The Companies Act, 2013
Political contributions are not fundamentally prohibited, and permitted subject to satisfaction of specific conditions in the Companies Act, 2013 (‘Companies Act’). The Companies Act mandates a vigil mechanism and an audit committee within Companies with the objective of better corporate governance.
Section 182(1) of the Companies Act, 2013 (‘Companies Act’) says that neither Government Companies nor companies that have been in presence for under three years are allowed to make political contributions. The Companies Act does not define as to what comprises a ‘contribution,’ but Section 182 (2) determines that a gift, membership, or instalment caused to be given by an organization for its benefit or on record to an individual, as far as anyone is concerned, is continuing any activity which can sensibly be viewed as liable to influence public help for a political party and will likewise be viewed as a contribution. Furthermore, direct or indirect, advertisement by a company in any publication – i.e., a trinket, handout, parcel, flyer – on the behalf of or for the advantage of a political party is to be considered as a contribution. Eligible companies may make a contribution in any financial year provided that such contribution shall not exceed 7.5% of its average net profits during the three immediately preceding financial years.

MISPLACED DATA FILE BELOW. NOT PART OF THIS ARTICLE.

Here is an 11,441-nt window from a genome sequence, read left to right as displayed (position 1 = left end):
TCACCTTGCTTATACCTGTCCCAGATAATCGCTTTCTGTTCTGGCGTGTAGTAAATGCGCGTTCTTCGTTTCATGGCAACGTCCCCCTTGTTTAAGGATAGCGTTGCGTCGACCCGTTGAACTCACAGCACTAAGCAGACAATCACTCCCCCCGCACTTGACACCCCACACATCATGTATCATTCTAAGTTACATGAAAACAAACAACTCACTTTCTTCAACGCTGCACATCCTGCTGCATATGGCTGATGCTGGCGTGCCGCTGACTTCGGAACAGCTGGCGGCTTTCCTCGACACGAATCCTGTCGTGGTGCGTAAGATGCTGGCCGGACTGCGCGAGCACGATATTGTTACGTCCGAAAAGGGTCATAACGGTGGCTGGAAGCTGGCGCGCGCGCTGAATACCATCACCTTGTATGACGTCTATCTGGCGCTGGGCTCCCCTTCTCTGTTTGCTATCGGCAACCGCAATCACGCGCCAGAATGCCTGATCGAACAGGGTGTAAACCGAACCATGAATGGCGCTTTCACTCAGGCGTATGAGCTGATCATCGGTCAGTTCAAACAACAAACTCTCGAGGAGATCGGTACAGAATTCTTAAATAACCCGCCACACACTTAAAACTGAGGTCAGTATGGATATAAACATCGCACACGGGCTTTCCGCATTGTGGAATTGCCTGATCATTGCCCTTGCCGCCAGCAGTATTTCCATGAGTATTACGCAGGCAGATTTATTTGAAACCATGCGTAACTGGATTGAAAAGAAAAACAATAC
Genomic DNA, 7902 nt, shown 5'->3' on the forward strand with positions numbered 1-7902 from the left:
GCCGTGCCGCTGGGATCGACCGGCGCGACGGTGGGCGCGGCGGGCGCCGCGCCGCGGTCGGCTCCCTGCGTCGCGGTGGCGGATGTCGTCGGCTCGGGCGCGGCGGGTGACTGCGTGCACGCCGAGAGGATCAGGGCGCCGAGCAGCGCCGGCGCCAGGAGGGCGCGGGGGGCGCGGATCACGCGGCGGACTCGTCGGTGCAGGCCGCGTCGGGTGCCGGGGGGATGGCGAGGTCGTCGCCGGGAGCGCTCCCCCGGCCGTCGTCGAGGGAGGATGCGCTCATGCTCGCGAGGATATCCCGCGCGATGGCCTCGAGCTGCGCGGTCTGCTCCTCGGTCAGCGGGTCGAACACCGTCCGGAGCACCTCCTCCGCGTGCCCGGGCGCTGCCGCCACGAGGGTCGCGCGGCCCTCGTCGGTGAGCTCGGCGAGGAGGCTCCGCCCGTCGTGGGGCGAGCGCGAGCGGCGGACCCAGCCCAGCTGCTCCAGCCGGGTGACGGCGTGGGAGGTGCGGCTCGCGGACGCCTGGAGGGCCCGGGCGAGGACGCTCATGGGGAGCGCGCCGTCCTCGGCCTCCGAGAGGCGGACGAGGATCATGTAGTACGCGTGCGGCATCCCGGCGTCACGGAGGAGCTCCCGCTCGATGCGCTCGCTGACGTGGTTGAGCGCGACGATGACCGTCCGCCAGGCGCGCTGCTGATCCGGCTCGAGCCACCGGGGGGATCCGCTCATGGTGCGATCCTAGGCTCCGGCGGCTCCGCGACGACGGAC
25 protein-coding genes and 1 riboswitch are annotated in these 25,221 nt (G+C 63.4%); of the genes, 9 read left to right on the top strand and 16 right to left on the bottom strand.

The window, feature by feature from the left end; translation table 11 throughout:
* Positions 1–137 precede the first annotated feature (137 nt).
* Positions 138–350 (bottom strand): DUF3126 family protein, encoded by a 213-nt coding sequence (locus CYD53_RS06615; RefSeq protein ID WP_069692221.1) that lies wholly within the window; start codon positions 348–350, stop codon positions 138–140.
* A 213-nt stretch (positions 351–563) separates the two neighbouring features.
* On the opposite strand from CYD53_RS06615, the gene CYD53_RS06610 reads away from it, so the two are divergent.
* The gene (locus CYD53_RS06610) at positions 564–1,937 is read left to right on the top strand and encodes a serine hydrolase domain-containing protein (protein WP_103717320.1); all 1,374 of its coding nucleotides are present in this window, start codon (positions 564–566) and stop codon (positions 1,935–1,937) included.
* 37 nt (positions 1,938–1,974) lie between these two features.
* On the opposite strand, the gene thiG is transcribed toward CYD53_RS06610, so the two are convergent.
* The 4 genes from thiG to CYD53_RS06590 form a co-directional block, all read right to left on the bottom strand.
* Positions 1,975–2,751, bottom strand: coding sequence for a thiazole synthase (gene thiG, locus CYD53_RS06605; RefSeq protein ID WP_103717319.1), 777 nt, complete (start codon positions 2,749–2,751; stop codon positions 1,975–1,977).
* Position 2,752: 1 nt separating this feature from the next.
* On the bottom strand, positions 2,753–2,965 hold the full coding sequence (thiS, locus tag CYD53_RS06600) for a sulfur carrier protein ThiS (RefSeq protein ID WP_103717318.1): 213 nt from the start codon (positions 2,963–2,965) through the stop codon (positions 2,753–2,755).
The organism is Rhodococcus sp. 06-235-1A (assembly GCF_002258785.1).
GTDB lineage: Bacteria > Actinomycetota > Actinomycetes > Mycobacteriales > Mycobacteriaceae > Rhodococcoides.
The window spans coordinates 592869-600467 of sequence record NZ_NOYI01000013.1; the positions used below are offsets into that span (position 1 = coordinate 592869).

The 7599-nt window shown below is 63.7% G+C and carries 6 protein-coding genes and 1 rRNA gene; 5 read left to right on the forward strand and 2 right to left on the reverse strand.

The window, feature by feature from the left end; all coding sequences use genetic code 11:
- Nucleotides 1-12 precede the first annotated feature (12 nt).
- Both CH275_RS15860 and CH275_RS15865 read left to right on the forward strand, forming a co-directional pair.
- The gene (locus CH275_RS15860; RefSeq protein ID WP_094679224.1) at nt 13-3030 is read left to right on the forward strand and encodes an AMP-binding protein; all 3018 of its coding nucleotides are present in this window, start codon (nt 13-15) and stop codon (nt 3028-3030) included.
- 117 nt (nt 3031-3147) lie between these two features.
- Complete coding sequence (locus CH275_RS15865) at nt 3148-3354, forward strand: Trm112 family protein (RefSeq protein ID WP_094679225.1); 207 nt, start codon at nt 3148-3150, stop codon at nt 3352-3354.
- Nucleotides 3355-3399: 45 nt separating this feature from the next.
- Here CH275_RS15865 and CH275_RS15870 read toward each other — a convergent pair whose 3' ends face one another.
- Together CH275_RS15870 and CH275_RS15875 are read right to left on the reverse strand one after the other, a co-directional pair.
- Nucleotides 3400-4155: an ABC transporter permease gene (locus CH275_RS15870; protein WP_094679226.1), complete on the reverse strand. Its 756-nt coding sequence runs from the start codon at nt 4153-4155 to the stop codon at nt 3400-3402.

Corruption hampers an individual’s development as well as the aggregate development of an economic system. Subsequently, the Prevention of Corruption Act, 1988 intends to control and prohibit corrupt practices. As per the enactment a lot of control and power has been vested with the Central Government and the State Governments in situations wherein, they can nominate Special Judges and give approvals in investigation. The POCA despite its shortcomings is a competent legislation that requires execution to check corrupt practice.